November 5, 2002
If your palm is acting weird, did you try hard-resetting it? It’s like rebooting your computer.
- Just sync the palm to your machine so your desktop will have the latest info.
- Do a hard-reset on the palm (hold the power button down, press the reset button in the back, let go the reset button, wait for the welcome screen to appear, release the power button). This will clear out everything on the palm.
- Now run your Palm Desktop, click on the hotsync icon on the lower right, select Custom, select each of the Conduits (except for Install and System which you can leave as-is) and pick Desktop overwrites Handheld. Be careful and don’t select the reverse otherwise you will lose everything. Click Done to close the custom dialog.
- Now do a hotsync. You may be prompted to select yourself as the user.
When the hotsync is done, your palm should have your info again.
October 30, 2002
In safe mode, you will see the words safe in all four corners of the screen. If this is the case, then shutdown and restart your computer.
If it still comes back up in safe mode after the reboot, then there is a problem with one of your devices. Did you just recently install something? Try uninstalling and/or unplugging the device.
If you don’t see safe in the corners, then you are running in normal mode and you just need to change your resolution.
To do so:
- Right-click on the desktop (the default area of the screen where there is no window). Or go to start->Settings->Control Panel->Display to get the same thing.
- You will see the display properties window, click on the Settings tab.
- On the bottom right, you will see Screen area. Select 800 by 600 pixels. On the left, you will see Colors. Select High Color (16 bit).
- Hit the Apply. Then OK.
- Restart your computer.
March 24, 2002
Extraneous programs that run at startup will slow down your system. These programs are not necessary and can be removed safely. Some are even harmful virus or spyware programs that should be removed.
First, run your anti-virus and anti-spyware scanners to clean any malicious programs from your system. If you don’t have either, learn how to get them free here.
Then download and install the free Microsoft Autoruns utility. When run, it will give you a comprehensive listing of all programs running on your system. Select the Logon tab to just list programs that start when Windows start. Uncheck an offending program to prevent it from starting when your machine turns on.
A more user-friendly utility similar to Autoruns (though not as excellent) is the What’s Running application. When you select a process, What’s Running will attempt to retrieve information about that process from its parent website. Go to the Startup tab for a list of programs that run when Windows start up.
Windows XP, 2000, and NT come with services (these programs are not listed by Autoruns or What’s Running) which may be configured to automatically start when Windows launch. To view the list of services, run services.msc from the start/run menu. Alternatively, under Windows NT, go to start->settings->control panel->Services menu. Under Windows 2000, go to Administrative Tools->Services menu.
Windows 98 and XP come with a built-in program called System Configuration Utility to list startup programs. Though it does not provide a comprehensive listing, the System Configuration Utility should do in a pinch (when you don’t have Autoruns or What’s Running). Just run msconfig from the start/run menu. Go to the Startup tab.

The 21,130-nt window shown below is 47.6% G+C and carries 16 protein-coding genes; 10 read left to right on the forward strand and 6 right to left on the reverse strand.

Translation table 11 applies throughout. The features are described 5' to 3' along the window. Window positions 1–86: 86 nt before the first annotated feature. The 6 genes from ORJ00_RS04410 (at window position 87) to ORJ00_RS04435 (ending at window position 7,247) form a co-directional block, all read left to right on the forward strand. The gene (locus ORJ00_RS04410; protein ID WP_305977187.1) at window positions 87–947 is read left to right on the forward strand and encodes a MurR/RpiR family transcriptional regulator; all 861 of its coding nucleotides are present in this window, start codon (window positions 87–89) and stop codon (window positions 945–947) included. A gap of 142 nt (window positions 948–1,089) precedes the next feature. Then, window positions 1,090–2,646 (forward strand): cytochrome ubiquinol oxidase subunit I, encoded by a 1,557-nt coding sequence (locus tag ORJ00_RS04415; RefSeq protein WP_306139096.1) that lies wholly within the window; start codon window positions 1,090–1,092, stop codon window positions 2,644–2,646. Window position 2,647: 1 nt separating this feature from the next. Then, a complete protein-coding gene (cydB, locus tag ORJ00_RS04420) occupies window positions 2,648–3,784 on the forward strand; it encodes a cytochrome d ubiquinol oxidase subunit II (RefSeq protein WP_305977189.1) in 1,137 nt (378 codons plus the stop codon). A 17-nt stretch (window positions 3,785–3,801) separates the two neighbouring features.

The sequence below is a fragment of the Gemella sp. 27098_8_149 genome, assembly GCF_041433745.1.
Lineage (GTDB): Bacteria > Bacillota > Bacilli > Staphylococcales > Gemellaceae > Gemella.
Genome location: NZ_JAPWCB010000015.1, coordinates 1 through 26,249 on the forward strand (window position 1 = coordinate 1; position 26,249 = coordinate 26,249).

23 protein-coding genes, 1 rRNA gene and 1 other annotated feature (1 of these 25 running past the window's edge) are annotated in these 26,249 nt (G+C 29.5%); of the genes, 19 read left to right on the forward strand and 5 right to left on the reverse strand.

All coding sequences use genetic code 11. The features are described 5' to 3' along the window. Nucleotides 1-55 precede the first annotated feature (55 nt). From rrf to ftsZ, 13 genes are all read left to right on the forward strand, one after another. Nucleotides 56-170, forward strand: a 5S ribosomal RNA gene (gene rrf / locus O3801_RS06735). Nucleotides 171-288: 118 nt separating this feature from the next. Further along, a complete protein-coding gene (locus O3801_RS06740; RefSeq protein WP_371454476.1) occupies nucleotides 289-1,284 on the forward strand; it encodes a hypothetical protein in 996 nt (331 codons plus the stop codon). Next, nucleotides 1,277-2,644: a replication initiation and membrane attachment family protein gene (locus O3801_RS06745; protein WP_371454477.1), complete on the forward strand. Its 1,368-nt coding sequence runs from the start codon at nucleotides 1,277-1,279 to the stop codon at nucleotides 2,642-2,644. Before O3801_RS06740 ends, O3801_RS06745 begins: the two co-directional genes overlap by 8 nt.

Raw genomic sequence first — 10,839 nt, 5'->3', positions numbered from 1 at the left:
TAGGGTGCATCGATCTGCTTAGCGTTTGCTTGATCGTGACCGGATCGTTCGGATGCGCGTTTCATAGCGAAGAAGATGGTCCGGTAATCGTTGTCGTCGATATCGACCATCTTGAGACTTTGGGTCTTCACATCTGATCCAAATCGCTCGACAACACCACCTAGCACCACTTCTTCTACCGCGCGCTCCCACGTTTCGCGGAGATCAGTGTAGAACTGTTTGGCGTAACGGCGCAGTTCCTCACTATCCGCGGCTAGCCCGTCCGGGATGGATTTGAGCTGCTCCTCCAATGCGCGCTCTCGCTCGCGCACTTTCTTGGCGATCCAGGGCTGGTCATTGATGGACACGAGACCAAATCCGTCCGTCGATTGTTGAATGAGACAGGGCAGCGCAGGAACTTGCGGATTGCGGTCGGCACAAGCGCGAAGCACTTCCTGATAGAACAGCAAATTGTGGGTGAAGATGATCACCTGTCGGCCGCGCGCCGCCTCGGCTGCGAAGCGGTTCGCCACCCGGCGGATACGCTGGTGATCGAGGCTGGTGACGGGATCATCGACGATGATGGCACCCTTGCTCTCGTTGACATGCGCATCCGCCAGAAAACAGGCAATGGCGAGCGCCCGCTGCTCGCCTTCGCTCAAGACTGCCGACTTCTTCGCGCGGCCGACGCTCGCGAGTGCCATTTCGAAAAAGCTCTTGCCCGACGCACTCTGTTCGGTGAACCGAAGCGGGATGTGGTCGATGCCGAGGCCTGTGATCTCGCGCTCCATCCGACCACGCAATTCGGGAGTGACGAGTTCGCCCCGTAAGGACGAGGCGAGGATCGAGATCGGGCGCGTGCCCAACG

For non-XP systems (Windows 95, Me, NT, and 2000), here are some places where startup programs may be registered (only recommended for experts):
- Under the C:\ root directory, look for the autoexec.bat file.
- In the C:\Windows or C:\winnt directory, find win.ini and system.ini files. Look for sections [boot] or [system] and keywords load= or run=.
- In the registry. Go to menu start/run and launch regedit.
- Navigate to HKEY_LOCAL_MACHINE\SOFTWARE\Microsoft\Windows\CurrentVersion.
- Look for sections Run, RunOnce, RunService, etc.
- Under the menu Start->Programs->Startup folder.
For process information on common startup programs, check out these sites:
February 18, 2002
In Windows XP Home Edition, there is no way to add a password to a shared folder, which means you can’t restrict individual access to the folder. But there is a way to prevent outsiders (those without a valid username and password) from accessing the shared folder.
Outsiders without valid username and password can only access the shared folder as a Guest. By password-protecting the Guest account, we can prevent such access.
- Log on as Administrator.
- Go to Settings->Control Panel->User Accounts, and click on Guest Account to make sure it is turned on.
- Go to Start->Run, type cmd, and hit Enter.
- At the prompt, type net user guest password and hit Enter.
- Go back to User Accounts and click on the Guest account. Note that you can now add a password.Do so and reboot.
From now on, any attempt to log on to shared folders from the Guest account will require the Guest password for access; even if the Guest account is turned off!
February 11, 2002
You can set the input text alignment (left or right) in the address bar using these key combinations:
- Hit Ctrl-Left Shift to align to the left (this is the default mode).
- Hit Ctrl-Right Shift to align to the right.
These shortcuts annoyed me tremendously because I would hit Ctrl-Right Shift by mistake while trying to hit Ctrl-Enter (for address completion, which adds www. to the beginning and .com to the end). Because the shortcuts were not documented, I had a hard time figuring out what was going on.